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“We can see how many people are running and it’s astronomical how many people have started running. That’s across the board and not just through NRC or anything like that. We’re definitely seeing it. The one difference with this potential boom – again, we need to come out on the other side of this. A boom is not a moment in time. It is a period of time. We’ll see just what happens weeks from now, months from now and years from now. The difference between this one and others is how it’s global in nature. It’s not just the United States. It’s everywhere. It’s also the reason why people are running. The first one I heard about was in the late 60s with Bill Bowerman and the Men of Oregon, ‘Jogging’ coming out as a book and then you combine that with Frank Shorter winning the Olympic marathon in 1972 and then boom, you have this epic explosion of running, especially in the United States. We were pretty late to the game compared to some of the other parts of the world.
It’s one thing to be inspired by a moment like the Olympics. It’s another thing to be inspired to run because of stress, anxiety, tension and fear. I think that’s a lot of the reasons why people are starting to run. I think one of the reasons that has kept people from running or keeps people from running is fear. It’s fear of not being as good as they used to be or not be able to do a run the way they envision one needs to be done. When there are far scarier things in the world than starting a run, suddenly, you realize you have enough guts to press start on your watch. People aren’t running to go faster or go further right now. They’re running because they need something to hold onto. It’s something that at the end of the day they can say, ‘Look, I feel like the world is spinning out of control. My world is spinning out of control but I started this and I finished it.’ That’s an accomplishment and maybe that’s the only positive thing they’re going to bed with at night but that’s enough to get them up in the morning and say, ‘I can do this again.’ I think it’s forcing people to run the right way, which is to run for more reasons than just how fast or how far. I think that’s why there’s a really good opportunity for this to extend itself well beyond the current situation.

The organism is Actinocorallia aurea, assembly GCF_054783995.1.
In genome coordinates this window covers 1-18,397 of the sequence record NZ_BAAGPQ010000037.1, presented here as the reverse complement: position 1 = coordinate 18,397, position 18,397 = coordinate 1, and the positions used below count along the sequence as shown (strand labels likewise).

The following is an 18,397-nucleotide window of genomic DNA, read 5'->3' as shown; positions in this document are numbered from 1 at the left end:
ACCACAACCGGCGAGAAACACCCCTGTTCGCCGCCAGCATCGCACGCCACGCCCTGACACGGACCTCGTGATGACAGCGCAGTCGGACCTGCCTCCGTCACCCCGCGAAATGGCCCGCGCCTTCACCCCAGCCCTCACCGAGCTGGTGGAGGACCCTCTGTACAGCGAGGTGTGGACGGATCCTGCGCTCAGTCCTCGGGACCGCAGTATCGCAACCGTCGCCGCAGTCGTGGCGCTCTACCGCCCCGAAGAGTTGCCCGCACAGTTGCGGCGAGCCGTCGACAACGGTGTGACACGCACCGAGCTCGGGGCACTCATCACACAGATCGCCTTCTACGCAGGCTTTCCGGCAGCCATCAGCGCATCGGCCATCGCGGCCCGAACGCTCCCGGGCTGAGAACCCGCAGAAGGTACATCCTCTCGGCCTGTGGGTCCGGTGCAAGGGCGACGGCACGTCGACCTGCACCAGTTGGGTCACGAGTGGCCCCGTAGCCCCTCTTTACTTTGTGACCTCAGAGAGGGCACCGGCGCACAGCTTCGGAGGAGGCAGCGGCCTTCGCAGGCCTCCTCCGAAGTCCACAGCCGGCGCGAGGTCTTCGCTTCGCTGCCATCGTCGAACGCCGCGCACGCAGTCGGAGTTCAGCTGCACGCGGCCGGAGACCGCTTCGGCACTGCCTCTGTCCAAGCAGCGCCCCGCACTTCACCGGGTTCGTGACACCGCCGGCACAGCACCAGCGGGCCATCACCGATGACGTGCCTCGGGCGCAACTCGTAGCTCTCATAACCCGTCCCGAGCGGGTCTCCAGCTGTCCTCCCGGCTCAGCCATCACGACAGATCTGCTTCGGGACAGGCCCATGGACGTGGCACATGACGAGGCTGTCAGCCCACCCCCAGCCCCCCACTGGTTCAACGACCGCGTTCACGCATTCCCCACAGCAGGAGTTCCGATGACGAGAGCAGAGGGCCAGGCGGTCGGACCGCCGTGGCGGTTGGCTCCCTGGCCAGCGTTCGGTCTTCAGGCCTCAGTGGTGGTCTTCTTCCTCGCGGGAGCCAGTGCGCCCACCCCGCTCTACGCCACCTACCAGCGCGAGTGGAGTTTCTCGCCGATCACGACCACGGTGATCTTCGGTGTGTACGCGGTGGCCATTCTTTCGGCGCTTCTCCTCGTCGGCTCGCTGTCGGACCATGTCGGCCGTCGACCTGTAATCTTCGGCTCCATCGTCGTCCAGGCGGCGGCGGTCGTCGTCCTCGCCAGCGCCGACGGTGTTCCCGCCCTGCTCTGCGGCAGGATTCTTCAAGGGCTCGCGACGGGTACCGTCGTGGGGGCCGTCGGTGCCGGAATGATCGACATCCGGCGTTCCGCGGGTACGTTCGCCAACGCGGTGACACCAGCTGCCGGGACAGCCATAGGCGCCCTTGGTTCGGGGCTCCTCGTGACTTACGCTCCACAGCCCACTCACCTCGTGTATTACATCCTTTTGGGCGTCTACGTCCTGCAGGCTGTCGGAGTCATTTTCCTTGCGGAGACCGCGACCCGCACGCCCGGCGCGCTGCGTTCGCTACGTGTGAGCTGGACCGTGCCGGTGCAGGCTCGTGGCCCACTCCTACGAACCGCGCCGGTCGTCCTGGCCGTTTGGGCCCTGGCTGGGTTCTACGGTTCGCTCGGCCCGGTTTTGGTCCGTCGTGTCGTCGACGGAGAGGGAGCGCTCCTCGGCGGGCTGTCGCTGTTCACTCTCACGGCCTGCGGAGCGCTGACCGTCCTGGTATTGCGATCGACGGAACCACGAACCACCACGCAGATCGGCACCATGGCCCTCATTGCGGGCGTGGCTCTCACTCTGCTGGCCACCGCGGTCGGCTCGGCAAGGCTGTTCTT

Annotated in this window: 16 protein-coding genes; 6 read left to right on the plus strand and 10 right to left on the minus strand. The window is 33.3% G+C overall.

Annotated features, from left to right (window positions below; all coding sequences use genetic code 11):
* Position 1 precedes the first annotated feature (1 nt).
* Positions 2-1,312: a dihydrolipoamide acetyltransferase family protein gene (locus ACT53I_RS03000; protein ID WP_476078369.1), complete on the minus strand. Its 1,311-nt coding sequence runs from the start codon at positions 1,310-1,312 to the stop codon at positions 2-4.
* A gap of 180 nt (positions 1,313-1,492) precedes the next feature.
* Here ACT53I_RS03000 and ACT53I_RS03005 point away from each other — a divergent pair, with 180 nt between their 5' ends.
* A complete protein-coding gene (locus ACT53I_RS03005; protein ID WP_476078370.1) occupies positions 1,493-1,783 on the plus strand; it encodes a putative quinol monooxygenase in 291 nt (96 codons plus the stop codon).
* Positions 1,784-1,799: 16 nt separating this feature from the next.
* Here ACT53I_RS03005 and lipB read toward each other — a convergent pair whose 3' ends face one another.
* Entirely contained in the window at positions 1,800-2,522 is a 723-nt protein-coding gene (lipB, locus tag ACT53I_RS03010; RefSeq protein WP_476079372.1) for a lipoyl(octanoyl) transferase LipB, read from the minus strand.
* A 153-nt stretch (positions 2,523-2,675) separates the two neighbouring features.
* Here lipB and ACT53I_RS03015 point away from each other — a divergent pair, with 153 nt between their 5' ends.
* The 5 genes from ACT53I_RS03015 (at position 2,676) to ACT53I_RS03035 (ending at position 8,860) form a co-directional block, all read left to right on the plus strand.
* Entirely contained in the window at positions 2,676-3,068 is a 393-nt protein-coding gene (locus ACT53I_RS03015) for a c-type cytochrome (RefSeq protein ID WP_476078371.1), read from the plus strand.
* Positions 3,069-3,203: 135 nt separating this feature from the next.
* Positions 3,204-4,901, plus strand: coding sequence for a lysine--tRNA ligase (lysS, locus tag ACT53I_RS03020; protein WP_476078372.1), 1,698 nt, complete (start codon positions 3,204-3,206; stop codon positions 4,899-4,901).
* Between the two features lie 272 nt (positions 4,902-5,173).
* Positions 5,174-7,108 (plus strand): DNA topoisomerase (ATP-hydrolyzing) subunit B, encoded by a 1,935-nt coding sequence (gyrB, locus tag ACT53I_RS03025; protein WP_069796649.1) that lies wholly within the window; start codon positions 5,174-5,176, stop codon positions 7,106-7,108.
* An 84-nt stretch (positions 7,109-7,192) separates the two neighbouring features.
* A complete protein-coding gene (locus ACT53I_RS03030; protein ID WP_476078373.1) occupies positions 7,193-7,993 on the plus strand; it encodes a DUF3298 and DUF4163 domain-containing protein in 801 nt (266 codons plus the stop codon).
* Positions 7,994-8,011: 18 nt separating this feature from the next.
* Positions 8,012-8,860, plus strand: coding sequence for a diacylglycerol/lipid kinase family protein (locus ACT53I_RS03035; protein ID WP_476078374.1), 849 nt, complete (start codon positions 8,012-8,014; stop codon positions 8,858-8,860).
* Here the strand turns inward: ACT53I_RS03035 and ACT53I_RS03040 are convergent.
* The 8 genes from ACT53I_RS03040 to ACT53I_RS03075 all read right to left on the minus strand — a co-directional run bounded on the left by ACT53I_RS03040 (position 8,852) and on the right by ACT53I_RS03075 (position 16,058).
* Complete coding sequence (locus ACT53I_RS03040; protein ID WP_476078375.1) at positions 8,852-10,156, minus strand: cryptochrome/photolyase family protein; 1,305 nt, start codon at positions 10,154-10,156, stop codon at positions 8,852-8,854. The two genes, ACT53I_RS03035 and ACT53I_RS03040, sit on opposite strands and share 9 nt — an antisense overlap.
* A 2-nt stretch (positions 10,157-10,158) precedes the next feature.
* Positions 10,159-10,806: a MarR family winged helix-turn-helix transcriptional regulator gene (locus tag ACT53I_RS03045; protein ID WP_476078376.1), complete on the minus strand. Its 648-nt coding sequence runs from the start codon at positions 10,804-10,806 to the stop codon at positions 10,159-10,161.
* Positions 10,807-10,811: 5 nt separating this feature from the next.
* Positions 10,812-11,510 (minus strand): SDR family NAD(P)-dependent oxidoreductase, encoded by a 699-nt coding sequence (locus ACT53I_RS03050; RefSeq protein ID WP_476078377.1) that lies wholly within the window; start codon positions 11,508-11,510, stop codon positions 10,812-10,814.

I think one of the things that limits people in terms of their running is when they limit what running means. Right now, you need to expand it to mean a hell of a lot more than ‘I covered 5K in this amount of time.’ It’s got to mean more than that to you right now. As a result, I think that’s why we’re seeing more and more people not just starting to run but coming back and running again. That’s the hard part. It’s not the start. It’s can you come back and do the next run.”
Coach Chris Bennett joins the podcast. His voice might be familiar to you if you’ve ever used the Nike Run Club training app. He is the Swoosh’s global head coach. He’s been a longtime supporter of CITIUS MAG and I’ve always wanted to get him on the show. Now seems to be the perfect time because it feels like we’re on the cusp of a potential running boom once the pandemic subsides. People are getting out there whether it’s part of their regular routine and training or they’re discovering the sport for the very first time. I have a few friends who are getting started and they don’t have a GPS watch or Strava so they simply have downloaded the Nike app and started going on these guided runs with Bennett.
We spend much of the first half discussing what that’s been like to see and then we’ll take a dive into his own career from being a New Jersey star, running for UNC, learning from coaches like Jerry Schumacher, Vin Lananna and Frank Gagliano, returning to coach at Christian Brothers Academy (where they became a national powerhouse), what his mantra Every Run Has a Purpose means and ultimately watching his son now come after his own PRs.
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